$29.4 million to $33.5 million.

Title    V-B:            Rural Education Achievement Program U.S. Department of Education (USDE) House Committee on Education and the Workforce

 

Senate Committee on Health, Education, Labor and Pensions

Like Hawaii and DC, Puerto Rico is a “single LEA state”— meaning that the entire territory is considered one LEA. To be eligible for funds under Title V-B, the locale code for each school in an LEA must be classified as rural according to the National Center for Education Statistics (NCES) classification system. Since multiple schools in Puerto Rico are classified as non-rural, the territory is not eligible to receive Title V-B funds.
Title V-B: Rural and Low-Income School Program (Rural and Low-Income School Grant Program; RLIS) U.S. Department of Education (USDE) House Committee on Education and the Workforce

 

Senate Committee on Health, Education, Labor and Pensions

Like Hawaii and DC, Puerto Rico is a “single LEA state”— meaning that the entire territory is considered one LEA. To be eligible for funds under Title V-B, the locale code for each school in an LEA must be classified as rural according to the National Center for Education Statistics (NCES) classification system. Since multiple schools in Puerto Rico are classified as non-rural, the territory is not eligible to receive Title V-B funds.
Education                           for Homeless Children and Youths—Grants for State and Local Activities U.S. Department of Education (USDE) House Committee on Education and the Workforce

 

Senate Committee on Health, Education, Labor and Pensions

The Education for Homeless Children and Youths (EHCY) program authorized under the McKinney-Vento Homeless Assistance Act provides assistance to SEAs and LEAs to ensure that all homeless children and youth have equal access to the same free, appropriate public education that is provided to other children and youth. Formula grant allocations are made to states in proportion to their Title I-A grant amounts with no hold harmless provisions applied. As Puerto Rico’s Title I-A grant amount is affected by special caps and other provisions which have the effect of reducing the grant amount Puerto Rico would otherwise receive, the amount of funding Puerto Rico receives under the Homeless Education program is less than the amount Puerto Rico would receive if its Title I-A grant amount was not reduced by the Title I-A special provisions. CRS used a funding level of $70 million to estimate Fiscal Year 2016 grant amounts, and calculated that Puerto Rico’s grant would be $263,000 (14.6 percent) higher in the absence of these caps, increasing from $1.8 million to approximately $2.1 million.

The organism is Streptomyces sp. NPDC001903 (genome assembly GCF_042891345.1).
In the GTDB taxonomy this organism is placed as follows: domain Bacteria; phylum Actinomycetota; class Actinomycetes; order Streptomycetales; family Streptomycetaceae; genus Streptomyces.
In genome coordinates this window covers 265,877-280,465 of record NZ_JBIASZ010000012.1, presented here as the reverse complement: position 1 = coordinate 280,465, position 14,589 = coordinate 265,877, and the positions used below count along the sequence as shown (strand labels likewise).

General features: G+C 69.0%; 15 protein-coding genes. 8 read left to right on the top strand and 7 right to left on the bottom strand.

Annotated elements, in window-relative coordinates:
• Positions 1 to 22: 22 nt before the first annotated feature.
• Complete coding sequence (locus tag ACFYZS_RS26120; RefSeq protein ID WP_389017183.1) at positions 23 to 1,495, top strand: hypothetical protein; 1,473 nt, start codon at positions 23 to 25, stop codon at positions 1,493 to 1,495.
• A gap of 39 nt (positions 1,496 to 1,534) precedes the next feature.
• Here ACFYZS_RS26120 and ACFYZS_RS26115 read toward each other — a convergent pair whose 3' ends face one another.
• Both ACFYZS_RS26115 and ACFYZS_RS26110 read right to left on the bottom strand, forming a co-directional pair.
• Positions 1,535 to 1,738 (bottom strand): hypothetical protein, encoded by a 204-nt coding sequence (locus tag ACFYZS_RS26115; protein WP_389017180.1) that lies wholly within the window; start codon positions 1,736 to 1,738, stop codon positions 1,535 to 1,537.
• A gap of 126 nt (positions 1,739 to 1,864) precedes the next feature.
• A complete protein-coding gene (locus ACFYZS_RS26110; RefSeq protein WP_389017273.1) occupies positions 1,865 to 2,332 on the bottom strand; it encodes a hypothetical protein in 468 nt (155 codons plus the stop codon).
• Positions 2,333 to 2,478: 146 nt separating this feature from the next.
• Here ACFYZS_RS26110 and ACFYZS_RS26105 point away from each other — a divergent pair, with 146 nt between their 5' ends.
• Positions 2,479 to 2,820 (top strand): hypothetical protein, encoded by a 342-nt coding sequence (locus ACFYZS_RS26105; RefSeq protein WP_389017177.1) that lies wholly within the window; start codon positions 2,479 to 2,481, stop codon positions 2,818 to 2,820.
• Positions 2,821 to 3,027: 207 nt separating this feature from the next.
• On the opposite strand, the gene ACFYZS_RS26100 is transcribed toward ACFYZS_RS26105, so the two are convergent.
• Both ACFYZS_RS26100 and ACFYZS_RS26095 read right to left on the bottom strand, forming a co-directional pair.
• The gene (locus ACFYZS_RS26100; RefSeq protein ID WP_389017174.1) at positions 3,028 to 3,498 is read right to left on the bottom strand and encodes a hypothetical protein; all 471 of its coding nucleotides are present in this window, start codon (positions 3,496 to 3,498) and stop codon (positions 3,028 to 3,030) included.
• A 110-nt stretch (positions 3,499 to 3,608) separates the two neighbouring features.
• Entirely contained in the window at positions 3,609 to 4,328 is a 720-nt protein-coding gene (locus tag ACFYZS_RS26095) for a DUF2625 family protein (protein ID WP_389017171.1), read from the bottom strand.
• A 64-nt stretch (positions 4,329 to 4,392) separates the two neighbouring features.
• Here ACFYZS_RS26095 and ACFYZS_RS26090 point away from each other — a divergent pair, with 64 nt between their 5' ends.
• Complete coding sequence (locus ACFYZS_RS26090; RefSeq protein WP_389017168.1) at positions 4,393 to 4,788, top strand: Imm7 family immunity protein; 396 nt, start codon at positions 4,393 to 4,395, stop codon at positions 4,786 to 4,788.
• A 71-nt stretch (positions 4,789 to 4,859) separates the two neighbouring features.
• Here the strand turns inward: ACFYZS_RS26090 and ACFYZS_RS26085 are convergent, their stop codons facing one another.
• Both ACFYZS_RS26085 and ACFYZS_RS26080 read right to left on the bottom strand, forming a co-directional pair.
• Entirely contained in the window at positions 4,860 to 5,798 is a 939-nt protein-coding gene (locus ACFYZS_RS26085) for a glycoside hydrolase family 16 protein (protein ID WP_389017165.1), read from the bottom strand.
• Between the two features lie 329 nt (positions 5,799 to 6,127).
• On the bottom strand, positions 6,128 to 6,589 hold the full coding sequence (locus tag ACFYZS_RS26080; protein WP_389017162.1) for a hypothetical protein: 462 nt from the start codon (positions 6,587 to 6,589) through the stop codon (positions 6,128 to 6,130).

TRICARE U.S. Department of Defense (DOD) House Committee on Armed Services

 

Senate Committee on Armed Services

TRICARE is the health care program of the U.S. Department of Defense Military Health System. TRICARE has four main benefit plans: a fee-for-service option (TRICARE Standard), a health maintenance organization option (TRICARE Prime), a preferred provider option (TRICARE Extra), and a Medicare wrap-around

 

      option for Medicare-eligible military retirees (TRICARE for Life). Military retirees are veterans who served on active duty for at least 20 years or were medically retired. Under current law, military retirees in the territories are eligible for TRICARE Standard, but not TRICARE Prime. This is because the territories are considered “overseas” locations for purposes of military health care services, and are therefore treated as the functional equivalent of foreign countries. In the states, access to TRICARE Prime is available to retirees who reside in “Prime Service Areas,” or PSAs. According to a 2015 Department of Defense report to Congress, there are PSAs in 46 of the 50 states (the exceptions being Iowa, Minnesota, Vermont, and Wisconsin) and DC. There are over 635,000 military retirees enrolled in TRICARE Prime nationwide, and approximately one million family members of retirees enrolled in TRICARE Prime, who also receive coverage under Prime. The Department of Defense has the authority under current law to extend TRICARE Prime to some or all of the territories.
Supplemental Security Income (SSI)/Aid to the Aged, Blind, or Disabled (AABD) SSI: Social Security Administration (SSA)

 

AABD:                             U.S.

Department of Health and Human Services (HHS), Administration for Children and Families (ACF)

House Committee on Ways and Means

 

Senate Committee on Finance